Thérèse Lessore came from a well-known family of artists. Her father Jules was a watercolourist, and her grandfather worked as a designer for Wedgwood. She studied at the Slade School, and was afterwards distinguished by her independent spirit and manner of practice that resisted any categorization of her work, which included landscapes, interiors, and circus scenes. In 1926, she married the painter Walter Sickert. He had long been an admirer of her work, praising both her human interest and her ability to grasp the essentials of being and movement, presenting them ‘by some strange alchemy of genius … in ordered and rhythmical arrangement of the highest technical brevity and beauty’ (Whitechapel, published in ‘The New Age’, 1914). When Lessore and Sickert moved to Kent, the annual hop harvest provided a rich source of material for her painting. The harvest began in early September and lasted up to a month. It needed a large force of manual labour and London Eastenders, itinerants and travellers migrated to join local men, women and children, to collect the hops from the tendril-like growths trained up strings onto a network of poles and wires set out across the fields. Hand picking continued until the 1960s, when it was replaced by mechanical methods. Lessore produced a series of paintings of the hopfields and its labourers. Here, set within the green tunnels of the alleys along which the pickers worked, a mother pulls the hops into the bins used for collecting. The only member of the family exempt from trying to earn a few pounds – the baby – sits in its pram in regal splendour. Both are bathed in the bright sunlight of early autumn. Sickert and Lessore moved to Thanet in 1934, and lived there until 1938. The models are Wendela Boreel, a painter and etcher born in 1895, and her son, James Wylde.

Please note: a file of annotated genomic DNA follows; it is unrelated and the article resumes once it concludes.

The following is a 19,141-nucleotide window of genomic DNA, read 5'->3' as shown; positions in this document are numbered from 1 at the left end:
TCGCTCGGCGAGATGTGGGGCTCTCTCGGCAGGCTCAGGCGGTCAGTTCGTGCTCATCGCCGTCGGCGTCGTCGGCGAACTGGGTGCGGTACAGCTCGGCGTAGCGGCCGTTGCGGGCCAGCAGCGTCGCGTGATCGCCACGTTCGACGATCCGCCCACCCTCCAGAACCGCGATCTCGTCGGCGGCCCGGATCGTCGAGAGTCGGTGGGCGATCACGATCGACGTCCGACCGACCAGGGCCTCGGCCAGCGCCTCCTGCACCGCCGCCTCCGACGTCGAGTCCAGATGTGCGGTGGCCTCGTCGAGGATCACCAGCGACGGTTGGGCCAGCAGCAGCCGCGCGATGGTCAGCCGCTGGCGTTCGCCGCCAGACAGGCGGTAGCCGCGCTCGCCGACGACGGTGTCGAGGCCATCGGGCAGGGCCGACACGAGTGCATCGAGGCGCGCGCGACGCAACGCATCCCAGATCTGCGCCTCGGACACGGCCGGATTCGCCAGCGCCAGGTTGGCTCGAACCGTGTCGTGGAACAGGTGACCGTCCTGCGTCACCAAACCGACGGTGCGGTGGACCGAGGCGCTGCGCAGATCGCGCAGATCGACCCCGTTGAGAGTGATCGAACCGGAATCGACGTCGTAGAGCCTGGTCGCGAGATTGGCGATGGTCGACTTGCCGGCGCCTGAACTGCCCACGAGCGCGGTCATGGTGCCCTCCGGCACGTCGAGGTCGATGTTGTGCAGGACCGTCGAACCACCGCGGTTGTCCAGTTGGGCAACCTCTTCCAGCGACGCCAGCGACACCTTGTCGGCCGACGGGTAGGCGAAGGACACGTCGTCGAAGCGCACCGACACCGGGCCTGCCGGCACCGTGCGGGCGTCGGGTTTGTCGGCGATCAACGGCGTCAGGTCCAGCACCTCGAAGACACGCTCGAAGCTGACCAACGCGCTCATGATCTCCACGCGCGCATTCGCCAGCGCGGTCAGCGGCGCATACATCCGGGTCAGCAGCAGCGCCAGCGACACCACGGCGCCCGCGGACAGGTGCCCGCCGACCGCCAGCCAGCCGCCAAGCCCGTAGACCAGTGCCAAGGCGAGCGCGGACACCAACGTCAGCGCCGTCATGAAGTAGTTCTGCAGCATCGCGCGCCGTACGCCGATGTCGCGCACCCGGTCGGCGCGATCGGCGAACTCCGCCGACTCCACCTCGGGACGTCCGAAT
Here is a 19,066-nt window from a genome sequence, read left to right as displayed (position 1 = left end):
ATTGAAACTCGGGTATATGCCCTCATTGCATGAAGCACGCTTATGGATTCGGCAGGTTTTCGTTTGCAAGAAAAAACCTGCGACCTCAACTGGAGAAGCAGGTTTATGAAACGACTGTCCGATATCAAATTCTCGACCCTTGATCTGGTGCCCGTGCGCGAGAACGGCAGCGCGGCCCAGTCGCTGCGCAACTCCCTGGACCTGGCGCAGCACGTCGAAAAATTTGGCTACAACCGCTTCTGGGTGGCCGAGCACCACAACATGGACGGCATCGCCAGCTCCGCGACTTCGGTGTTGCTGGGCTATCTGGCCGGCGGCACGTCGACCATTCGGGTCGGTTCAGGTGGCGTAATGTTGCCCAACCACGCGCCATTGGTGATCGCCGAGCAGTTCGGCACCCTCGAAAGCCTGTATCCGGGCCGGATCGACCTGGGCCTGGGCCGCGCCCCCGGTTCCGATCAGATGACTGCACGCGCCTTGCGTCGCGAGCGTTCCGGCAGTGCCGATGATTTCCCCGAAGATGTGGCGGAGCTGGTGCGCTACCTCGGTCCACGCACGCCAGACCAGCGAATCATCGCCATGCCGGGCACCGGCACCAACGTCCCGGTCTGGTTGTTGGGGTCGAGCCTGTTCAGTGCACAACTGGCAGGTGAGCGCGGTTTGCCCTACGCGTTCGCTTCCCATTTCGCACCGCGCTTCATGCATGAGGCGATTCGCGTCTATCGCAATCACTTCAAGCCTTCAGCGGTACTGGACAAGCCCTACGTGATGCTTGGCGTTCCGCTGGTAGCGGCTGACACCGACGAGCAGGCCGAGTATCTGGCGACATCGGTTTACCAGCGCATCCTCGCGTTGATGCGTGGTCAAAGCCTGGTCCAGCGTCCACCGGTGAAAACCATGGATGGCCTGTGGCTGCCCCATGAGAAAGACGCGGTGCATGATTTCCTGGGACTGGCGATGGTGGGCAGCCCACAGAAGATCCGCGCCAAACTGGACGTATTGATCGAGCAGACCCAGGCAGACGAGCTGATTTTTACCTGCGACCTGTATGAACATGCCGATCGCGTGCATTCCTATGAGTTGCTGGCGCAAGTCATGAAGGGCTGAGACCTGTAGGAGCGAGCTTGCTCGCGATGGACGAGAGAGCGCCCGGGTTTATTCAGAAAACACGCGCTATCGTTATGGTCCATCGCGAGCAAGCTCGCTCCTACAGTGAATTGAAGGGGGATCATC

Where to see this painting?
The Stanley & Audrey Burton Gallery, University of Leeds
Parkinson Building, University of Leeds, Woodhouse Lane, Leeds, West Yorkshire, England, LS2 9JT
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purchased with the assistance of the Friends of Leeds University Arts & Music, and the Audrey and Stanley Burton Charitable Trust, 1997